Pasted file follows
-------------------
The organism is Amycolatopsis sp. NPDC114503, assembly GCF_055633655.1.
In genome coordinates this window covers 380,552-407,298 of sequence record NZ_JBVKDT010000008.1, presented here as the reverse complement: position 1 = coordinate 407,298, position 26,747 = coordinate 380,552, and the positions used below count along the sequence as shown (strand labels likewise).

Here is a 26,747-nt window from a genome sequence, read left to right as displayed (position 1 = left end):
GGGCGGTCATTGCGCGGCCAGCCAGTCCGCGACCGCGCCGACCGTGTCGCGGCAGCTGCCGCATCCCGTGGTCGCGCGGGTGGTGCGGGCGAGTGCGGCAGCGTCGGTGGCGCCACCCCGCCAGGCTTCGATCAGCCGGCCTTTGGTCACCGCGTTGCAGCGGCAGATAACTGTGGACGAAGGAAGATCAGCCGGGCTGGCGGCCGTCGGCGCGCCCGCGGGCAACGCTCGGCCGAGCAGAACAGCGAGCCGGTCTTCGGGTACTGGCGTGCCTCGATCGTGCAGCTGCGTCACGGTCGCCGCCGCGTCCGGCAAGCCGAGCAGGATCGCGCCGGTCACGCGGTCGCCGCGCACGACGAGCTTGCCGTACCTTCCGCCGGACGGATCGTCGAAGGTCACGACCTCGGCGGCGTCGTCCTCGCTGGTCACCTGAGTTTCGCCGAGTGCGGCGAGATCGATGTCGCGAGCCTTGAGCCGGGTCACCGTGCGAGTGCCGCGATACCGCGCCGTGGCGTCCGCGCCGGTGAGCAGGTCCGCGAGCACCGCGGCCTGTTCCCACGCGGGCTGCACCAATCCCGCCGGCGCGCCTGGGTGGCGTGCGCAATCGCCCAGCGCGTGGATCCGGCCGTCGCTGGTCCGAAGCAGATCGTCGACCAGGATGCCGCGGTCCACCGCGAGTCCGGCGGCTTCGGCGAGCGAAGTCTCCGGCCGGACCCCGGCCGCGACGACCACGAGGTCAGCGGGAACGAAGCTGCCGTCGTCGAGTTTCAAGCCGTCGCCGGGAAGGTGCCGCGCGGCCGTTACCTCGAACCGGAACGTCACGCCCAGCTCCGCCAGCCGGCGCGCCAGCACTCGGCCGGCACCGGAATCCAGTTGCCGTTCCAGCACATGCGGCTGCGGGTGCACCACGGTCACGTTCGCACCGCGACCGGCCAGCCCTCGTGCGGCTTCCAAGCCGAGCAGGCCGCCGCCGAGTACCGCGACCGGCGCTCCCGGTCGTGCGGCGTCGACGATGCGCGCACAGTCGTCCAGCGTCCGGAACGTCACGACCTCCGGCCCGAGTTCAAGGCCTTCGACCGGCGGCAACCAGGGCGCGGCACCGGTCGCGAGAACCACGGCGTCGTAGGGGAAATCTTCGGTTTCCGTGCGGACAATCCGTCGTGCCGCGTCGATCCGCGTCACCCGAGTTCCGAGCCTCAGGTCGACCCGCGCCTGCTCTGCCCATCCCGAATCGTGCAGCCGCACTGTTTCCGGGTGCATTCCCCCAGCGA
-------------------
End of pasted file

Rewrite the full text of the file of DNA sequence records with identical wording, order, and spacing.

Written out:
The organism is Amycolatopsis sp. NPDC114503, assembly GCF_055633655.1.
In genome coordinates this window covers 380,552-407,298 of sequence record NZ_JBVKDT010000008.1, presented here as the reverse complement: position 1 = coordinate 407,298, position 26,747 = coordinate 380,552, and the positions used below count along the sequence as shown (strand labels likewise).

Here is a 26,747-nt window from a genome sequence, read left to right as displayed (position 1 = left end):
GGGCGGTCATTGCGCGGCCAGCCAGTCCGCGACCGCGCCGACCGTGTCGCGGCAGCTGCCGCATCCCGTGGTCGCGCGGGTGGTGCGGGCGAGTGCGGCAGCGTCGGTGGCGCCACCCCGCCAGGCTTCGATCAGCCGGCCTTTGGTCACCGCGTTGCAGCGGCAGATAACTGTGGACGAAGGAAGATCAGCCGGGCTGGCGGCCGTCGGCGCGCCCGCGGGCAACGCTCGGCCGAGCAGAACAGCGAGCCGGTCTTCGGGTACTGGCGTGCCTCGATCGTGCAGCTGCGTCACGGTCGCCGCCGCGTCCGGCAAGCCGAGCAGGATCGCGCCGGTCACGCGGTCGCCGCGCACGACGAGCTTGCCGTACCTTCCGCCGGACGGATCGTCGAAGGTCACGACCTCGGCGGCGTCGTCCTCGCTGGTCACCTGAGTTTCGCCGAGTGCGGCGAGATCGATGTCGCGAGCCTTGAGCCGGGTCACCGTGCGAGTGCCGCGATACCGCGCCGTGGCGTCCGCGCCGGTGAGCAGGTCCGCGAGCACCGCGGCCTGTTCCCACGCGGGCTGCACCAATCCCGCCGGCGCGCCTGGGTGGCGTGCGCAATCGCCCAGCGCGTGGATCCGGCCGTCGCTGGTCCGAAGCAGATCGTCGACCAGGATGCCGCGGTCCACCGCGAGTCCGGCGGCTTCGGCGAGCGAAGTCTCCGGCCGGACCCCGGCCGCGACGACCACGAGGTCAGCGGGAACGAAGCTGCCGTCGTCGAGTTTCAAGCCGTCGCCGGGAAGGTGCCGCGCGGCCGTTACCTCGAACCGGAACGTCACGCCCAGCTCCGCCAGCCGGCGCGCCAGCACTCGGCCGGCACCGGAATCCAGTTGCCGTTCCAGCACATGCGGCTGCGGGTGCACCACGGTCACGTTCGCACCGCGACCGGCCAGCCCTCGTGCGGCTTCCAAGCCGAGCAGGCCGCCGCCGAGTACCGCGACCGGCGCTCCCGGTCGTGCGGCGTCGACGATGCGCGCACAGTCGTCCAGCGTCCGGAACGTCACGACCTCCGGCCCGAGTTCAAGGCCTTCGACCGGCGGCAACCAGGGCGCGGCACCGGTCGCGAGAACCACGGCGTCGTAGGGGAAATCTTCGGTTTCCGTGCGGACAATCCGTCGTGCCGCGTCGATCCGCGTCACCCGAGTTCCGAGCCTCAGGTCGACCCGCGCCTGCTCTGCCCATCCCGAATCGTGCAGCCGCACTGTTTCCGGGTGCATTCCCCCAGCGA